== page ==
Green Bay Packers Release 11-Year Veteran Mark Tauscher

Mark Tauscher

Mark Tauscher's release by the Green Bay Packers was an expected yet heart-breaking loss to fans and the team.

@jasonjwilde: Mark Tauscher has been released by the @packers.”

That tweet, instantly relayed by dozens of Jason Wilde’s followers today, was simple, striking, and emotional all in one. News of 11-year veteran Mark Tauscher’s release by the Green Bay Packers was to be expected; however, many had hoped the statement would be about his retirement instead.

Along with bookend left tackle Chad Clifton, Tauscher has been one of the foundations of the Packers’ offensive line for just over a decade. Selected in the seventh round of the 2000 NFL Draft, he became a full-time starter after Earl Dotson suffered a back injury early in the season. He has made 132 regular season starts since that time.

Mark Tauscher has earned a large spot in Wisconsin’s heart, and that will make it hard for fans to see him go. A native of the Badger State, he began his football career at Auburndale High School and was a two-time All-Conference honoree. He also actively participated in baseball and basketball, earning state honors in those sports as well.

After graduating from high school in 1995, Tauscher went on to the University of Wisconsin as a walk on, where he played his first few years as a backup to Chris McIntosh. He finally saw playing time during his fourth year in unbalanced line formations, and became the full-fledged starter at right tackle in his fifth and final season. Tauscher was considered an essential blocker in the line that gave success to Heisman Trophy winner Ron Dayne.

As a Packer, Mark Tauscher continued his high level of play and gained further adoration from Wisconsin fans. His work ethic and charm made him one of the great faces of the organization.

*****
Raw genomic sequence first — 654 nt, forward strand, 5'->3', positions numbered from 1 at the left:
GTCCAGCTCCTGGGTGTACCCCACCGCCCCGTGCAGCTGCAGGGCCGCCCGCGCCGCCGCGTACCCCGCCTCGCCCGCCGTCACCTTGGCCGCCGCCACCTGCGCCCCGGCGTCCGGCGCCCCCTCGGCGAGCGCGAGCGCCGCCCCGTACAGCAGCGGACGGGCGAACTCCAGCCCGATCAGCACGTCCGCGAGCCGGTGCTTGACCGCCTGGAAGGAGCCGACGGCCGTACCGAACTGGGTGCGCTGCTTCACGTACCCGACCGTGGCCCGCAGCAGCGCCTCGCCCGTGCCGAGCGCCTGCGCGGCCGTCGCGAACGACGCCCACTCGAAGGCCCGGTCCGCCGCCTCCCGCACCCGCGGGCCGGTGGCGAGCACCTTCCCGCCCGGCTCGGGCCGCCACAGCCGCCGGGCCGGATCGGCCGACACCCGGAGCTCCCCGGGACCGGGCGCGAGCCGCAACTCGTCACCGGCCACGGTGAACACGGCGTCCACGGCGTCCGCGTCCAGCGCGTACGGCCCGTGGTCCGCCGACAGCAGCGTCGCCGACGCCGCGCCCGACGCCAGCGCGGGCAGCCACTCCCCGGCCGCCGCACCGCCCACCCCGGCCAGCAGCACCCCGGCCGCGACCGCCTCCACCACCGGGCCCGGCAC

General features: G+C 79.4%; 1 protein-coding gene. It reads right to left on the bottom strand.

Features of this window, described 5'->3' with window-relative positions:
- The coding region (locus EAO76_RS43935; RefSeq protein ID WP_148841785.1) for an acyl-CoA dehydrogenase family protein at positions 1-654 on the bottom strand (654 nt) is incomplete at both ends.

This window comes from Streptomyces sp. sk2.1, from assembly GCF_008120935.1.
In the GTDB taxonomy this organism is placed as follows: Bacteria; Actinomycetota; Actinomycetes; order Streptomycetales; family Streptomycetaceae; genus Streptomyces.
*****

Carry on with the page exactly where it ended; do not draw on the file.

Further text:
The past two seasons have, unfortunately, been an omen to his final days in Green Bay, as he only played a total of 13 games during that span of time. It seemed the injury bug had hit him, with a torn ACL at the end of 2008 and a shoulder injury early last season. He was replaced after the most recent injury by 2010 first-round draft pick Bryan Bulaga, who started for the remainder of their championship year.



Packers Prospect Profile — DE J. J. Watt, University of Wisconsin

1) Profile:

J. J. Watt

College: University of  Wisconsin

Position: DE

Height: 6′5″   Weight: 290 lbs.

Born: March 22, 1989 From: Pewaukee, WI

 2) High School / College Highlights: A Wisconsin First-team All-State selection at BOTH tight end and defensive end, Watt was also the Wisconsin State shot put champion as a HS senior. Watt was not as heavily recruited as you might think, mostly because of his lean frame. Watt accepted a scholarship offer from Central Michigan, starting every game at tight end for the Chippewas. After a year away from his home state, Watt returned as a walk-on to the University of Wisconsin.  Watt spent a red-shirt year hitting the weight room, switched to defense and was named defensive scout player of the year. Watt would start every game for the Badgers over the next two seasons, and was named All Big ten and second team All-American.

3) College Stats: 26 games, 106 tackles, seven sacks, two fumble recoveries, and an interception.

4) NFL Combine Results: 4.76 40-yd dash, 34 bench press reps, 37″ vertical jump, 10′ long jump, 6.88 3-cone, 4.21 20-yd shuttle.

5) Strengths/Weaknesses: Once thought of as more of an “intangibles” player that succeeded via max effort alone, Watt started to change that perception during the Badgers run to the Rose Bowl.  If any scouts were still thinking that way, Watt’s NFL Combine performance put an end to that. Watt finished in the top 5 among DL in every category, as well as the top 20 among all performers in five out of six categories (long jump was his only miss). Not bad for a defensive lineman, huh?

Watt may be the most versatile DE prospect coming out of the draft. He played from both a 3-point stance and standing up. He is stout against the run and tenacious in the pass rush. Watt has a variety of pass rush moves, but his techniques need refinement.

Watt uses his height, long arms and jumping ability to good advantage, knocking down passes and even blocking a few kicks. He uses his hands very well to keep blockers from getting into his body. Plays with good pad level, which helps him against the run,  but he needs to get  a lot stronger. If you can call a 290 pound human being lean, Watt is the definition.